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High Tunnel System Initiative

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High tunnels for crops are quickly becoming part of the Texas agricultural production landscape. Through NRCS’s Environmental Quality Incentives Program, or EQIP, Texas has provided upwards of $2 million in financial assistance to help eligible producers build high tunnels across the state. High tunnels are an enclosed polyethylene, polycarbonate, plastic, or fabric covered structure that is used to cover and protect crops from sun, wind, excessive rainfall, or cold and can extend a growing season in an environmentally safe manner.

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Fact sheet

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Click on each title above to view high tunnel related videos on our YouTube channel. 

www.youtube.com/user/usdanrcstexas
 

For more information

Contacts:

Kristy Oates, State Resource Conservationist
254.742.9805

Mark Habiger, Assistant State Conservationist-Programs
254.742.9881

Purpose

High tunnels help:

  • Improve plant health and vigor
  • Maintain or improve soil health
  • Extend the growing season
  • Improve plant quality and soil quality
  • Reduce nutrient and pesticide transportation
  • Improve air quality through reduced transportation inputs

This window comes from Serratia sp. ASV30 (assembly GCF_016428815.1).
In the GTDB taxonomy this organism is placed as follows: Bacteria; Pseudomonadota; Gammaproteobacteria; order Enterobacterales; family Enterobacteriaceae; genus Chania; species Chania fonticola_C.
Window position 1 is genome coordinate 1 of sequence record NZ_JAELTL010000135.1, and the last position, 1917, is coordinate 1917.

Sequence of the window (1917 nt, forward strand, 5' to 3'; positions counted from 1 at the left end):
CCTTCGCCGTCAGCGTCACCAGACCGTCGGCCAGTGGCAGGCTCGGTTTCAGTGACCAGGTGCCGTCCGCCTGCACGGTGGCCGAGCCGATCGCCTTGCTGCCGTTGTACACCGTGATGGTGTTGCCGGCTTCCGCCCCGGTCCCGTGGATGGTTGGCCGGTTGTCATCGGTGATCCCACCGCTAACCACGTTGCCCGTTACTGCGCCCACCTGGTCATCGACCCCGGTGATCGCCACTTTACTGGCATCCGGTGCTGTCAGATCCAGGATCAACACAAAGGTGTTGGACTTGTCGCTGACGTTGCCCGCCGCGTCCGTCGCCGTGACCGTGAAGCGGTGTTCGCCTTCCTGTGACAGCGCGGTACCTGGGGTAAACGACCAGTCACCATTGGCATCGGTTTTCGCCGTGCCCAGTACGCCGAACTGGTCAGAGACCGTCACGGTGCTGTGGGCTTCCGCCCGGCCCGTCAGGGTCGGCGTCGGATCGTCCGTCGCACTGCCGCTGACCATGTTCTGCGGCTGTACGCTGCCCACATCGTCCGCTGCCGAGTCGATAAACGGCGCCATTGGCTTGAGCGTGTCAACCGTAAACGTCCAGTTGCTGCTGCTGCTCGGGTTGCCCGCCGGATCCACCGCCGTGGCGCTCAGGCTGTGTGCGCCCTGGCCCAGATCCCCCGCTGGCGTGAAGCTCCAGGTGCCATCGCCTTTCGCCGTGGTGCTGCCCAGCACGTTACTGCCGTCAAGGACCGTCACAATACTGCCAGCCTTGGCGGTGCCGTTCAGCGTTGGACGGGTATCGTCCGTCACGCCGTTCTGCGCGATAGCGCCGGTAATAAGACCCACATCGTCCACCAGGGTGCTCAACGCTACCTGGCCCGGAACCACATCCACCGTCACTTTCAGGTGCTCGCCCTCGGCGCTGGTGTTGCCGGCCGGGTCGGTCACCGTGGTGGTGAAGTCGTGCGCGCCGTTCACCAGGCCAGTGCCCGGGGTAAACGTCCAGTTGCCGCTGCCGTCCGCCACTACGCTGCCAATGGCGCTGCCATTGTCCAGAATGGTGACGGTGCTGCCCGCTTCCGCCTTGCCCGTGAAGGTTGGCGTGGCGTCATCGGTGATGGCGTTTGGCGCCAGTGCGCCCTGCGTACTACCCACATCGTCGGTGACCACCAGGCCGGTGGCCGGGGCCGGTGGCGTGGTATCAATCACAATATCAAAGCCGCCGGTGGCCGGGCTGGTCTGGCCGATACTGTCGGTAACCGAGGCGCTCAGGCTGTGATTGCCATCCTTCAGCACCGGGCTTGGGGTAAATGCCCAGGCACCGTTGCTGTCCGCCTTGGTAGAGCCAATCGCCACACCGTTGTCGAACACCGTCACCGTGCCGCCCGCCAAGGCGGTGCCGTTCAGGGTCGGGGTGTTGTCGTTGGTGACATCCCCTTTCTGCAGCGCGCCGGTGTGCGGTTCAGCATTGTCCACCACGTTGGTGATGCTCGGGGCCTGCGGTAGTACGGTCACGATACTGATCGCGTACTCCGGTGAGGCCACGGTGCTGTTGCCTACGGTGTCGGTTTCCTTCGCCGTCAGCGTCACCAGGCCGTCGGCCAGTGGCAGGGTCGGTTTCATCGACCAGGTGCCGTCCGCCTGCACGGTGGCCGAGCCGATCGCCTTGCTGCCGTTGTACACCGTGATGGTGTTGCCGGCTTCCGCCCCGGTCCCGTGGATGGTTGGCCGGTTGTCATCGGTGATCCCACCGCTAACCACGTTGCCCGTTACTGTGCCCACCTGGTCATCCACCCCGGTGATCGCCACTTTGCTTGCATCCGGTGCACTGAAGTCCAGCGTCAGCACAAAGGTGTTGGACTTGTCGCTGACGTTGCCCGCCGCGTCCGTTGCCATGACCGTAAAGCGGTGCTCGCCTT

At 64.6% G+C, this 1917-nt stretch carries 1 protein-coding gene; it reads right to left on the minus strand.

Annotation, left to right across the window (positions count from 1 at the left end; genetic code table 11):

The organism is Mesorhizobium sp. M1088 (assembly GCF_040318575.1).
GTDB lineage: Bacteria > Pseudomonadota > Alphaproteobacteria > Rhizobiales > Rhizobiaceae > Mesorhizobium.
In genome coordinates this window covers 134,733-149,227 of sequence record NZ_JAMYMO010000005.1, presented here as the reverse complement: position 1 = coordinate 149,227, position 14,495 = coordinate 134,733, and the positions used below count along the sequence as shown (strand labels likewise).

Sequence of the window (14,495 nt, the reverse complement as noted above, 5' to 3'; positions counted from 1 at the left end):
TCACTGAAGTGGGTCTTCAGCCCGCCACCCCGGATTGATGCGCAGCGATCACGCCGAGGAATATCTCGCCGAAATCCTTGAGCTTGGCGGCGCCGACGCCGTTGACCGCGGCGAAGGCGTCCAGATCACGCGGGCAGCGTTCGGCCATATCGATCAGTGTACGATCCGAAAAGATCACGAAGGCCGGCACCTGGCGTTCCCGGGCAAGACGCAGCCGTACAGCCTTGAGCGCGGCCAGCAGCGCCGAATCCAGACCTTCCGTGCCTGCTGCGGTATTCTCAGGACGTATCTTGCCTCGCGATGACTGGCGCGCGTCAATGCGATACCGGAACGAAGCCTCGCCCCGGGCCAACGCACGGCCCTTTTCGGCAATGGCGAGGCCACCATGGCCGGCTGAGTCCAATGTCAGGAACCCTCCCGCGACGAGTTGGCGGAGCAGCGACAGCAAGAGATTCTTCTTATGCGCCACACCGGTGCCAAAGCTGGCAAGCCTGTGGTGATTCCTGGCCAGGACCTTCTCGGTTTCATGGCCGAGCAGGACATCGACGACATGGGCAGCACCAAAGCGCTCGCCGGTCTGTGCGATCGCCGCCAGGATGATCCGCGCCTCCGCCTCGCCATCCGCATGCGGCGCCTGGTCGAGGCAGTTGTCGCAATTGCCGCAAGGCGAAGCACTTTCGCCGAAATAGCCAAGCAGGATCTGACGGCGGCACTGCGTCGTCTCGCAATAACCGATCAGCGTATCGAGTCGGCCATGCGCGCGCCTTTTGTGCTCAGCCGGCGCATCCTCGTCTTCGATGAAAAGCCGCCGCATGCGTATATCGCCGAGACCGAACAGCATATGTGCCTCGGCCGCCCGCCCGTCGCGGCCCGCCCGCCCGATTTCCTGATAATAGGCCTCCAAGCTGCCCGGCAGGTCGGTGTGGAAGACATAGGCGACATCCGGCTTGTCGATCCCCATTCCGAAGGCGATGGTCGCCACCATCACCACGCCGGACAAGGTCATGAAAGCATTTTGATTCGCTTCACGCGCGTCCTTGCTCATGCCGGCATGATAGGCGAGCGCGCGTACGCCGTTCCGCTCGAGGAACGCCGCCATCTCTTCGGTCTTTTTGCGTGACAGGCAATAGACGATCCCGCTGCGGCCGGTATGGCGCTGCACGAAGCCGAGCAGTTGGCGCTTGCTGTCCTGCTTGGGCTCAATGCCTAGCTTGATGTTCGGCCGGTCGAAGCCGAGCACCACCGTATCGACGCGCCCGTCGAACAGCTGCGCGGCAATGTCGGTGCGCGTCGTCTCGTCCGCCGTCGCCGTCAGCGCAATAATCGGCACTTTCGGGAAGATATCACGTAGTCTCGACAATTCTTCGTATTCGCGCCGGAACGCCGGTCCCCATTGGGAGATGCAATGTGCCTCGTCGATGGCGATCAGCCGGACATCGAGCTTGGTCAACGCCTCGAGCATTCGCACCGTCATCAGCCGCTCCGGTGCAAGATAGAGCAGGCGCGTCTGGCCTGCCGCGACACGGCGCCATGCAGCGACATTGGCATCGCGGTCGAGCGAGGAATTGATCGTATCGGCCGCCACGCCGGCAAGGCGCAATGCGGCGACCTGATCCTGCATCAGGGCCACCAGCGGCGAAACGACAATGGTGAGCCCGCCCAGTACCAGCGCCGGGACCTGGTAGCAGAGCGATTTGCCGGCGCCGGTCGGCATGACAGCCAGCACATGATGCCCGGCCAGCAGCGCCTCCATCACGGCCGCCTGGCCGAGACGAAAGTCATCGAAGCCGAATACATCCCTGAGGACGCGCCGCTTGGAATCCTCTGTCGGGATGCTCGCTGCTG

• Reduce energy use by providing consumers with a local source of fresh produce

Supporting conservation practices

  • Conservation Crop Rotation
  • Cover Crop
  • Critical Area Planting
  • Diversion Integrated Pest Management
  • Irrigation Water Management
  • Mulching
  • Roof Runoff Structure
  • Nutrient Management
  • Underground Outlet
  • Heavy Use Protection

Who can apply

EQIP is a voluntary program that provides financial and technical assistance to individuals, legal entities, Native American Tribes, or joint operations engaged in agricultural production. NRCS accepts and processes EQIP applications on a continuous basis. Producers must submit a complete program application and other documentation to support eligibility to be considered for financial assistance through EQIP.

Cliff Kinnibrugh, NRCS Conservation Agronomist San Angelo Zone Office

Cliff Kinnibrugh,
NRCS Conservation Agronomist, San Angelo Zone Office

Transcription (PDF; 20 KB)

The benefits of high tunnels are listed.

The differences between a high tunnel and a greenhouse are explained.

Site selection is key to a successful high tunnel.

The distance between high tunnels is explained.

Soils are important to a successful high tunnel system.

Ventilation and wind direction are key elements as to where to place a high tunnel.

The two types of high tunnels are discussed.

Requirements for funding under EQIP are given.